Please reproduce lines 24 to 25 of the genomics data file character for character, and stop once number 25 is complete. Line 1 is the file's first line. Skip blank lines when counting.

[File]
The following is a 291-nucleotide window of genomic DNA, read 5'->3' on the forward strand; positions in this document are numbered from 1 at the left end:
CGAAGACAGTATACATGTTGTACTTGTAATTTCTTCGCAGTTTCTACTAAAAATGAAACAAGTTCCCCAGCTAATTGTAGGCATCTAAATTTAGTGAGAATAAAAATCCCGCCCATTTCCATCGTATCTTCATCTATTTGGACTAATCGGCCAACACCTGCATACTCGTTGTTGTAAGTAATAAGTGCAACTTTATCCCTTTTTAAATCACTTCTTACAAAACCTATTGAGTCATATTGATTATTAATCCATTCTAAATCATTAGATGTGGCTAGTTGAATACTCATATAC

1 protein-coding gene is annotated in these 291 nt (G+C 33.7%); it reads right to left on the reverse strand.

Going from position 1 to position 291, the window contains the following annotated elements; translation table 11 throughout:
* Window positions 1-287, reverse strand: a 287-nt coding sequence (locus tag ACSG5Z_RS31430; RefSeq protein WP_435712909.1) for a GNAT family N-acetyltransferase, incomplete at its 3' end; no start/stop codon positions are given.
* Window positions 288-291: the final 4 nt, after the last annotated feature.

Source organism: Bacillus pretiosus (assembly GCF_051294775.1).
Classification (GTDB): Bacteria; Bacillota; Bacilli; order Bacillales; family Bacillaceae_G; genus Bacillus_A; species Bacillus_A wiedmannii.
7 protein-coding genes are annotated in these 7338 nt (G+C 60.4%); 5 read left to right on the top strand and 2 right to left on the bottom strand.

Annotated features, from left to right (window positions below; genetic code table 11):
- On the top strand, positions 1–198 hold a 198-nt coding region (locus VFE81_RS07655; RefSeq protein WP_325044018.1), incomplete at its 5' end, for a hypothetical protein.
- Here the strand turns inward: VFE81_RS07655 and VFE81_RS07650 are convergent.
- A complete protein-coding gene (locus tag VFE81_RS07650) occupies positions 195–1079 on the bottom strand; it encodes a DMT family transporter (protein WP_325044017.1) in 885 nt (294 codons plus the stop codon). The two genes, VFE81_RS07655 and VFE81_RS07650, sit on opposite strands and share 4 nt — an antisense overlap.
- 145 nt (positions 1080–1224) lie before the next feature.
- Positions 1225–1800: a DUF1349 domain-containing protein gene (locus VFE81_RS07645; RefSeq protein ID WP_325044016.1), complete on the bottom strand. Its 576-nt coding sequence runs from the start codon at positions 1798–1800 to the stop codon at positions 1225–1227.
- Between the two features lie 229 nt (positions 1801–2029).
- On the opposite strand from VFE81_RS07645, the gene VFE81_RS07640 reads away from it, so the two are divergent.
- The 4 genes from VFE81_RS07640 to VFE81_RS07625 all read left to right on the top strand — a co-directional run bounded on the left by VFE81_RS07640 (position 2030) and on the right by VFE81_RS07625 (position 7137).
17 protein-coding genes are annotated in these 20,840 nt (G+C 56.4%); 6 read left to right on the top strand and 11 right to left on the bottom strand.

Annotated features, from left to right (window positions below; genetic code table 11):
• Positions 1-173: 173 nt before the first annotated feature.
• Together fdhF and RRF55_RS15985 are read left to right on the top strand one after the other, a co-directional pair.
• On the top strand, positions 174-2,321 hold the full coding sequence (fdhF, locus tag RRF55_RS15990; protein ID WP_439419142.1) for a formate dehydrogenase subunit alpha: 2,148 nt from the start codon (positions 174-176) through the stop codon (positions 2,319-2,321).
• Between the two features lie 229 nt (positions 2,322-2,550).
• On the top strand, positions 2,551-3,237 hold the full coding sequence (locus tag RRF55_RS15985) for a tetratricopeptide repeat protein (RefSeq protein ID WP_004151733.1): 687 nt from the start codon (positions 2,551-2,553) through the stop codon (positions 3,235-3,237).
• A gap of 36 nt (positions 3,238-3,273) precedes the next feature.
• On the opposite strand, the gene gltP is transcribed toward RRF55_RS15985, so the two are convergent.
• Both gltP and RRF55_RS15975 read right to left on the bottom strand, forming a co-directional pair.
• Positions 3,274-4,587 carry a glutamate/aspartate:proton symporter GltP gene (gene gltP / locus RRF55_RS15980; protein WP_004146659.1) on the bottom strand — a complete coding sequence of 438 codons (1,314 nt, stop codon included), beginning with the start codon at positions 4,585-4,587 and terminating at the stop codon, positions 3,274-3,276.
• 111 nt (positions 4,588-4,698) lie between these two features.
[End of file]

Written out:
• Between the two features lie 229 nt (positions 2,322-2,550).
• On the top strand, positions 2,551-3,237 hold the full coding sequence (locus tag RRF55_RS15985) for a tetratricopeptide repeat protein (RefSeq protein ID WP_004151733.1): 687 nt from the start codon (positions 2,551-2,553) through the stop codon (positions 3,235-3,237).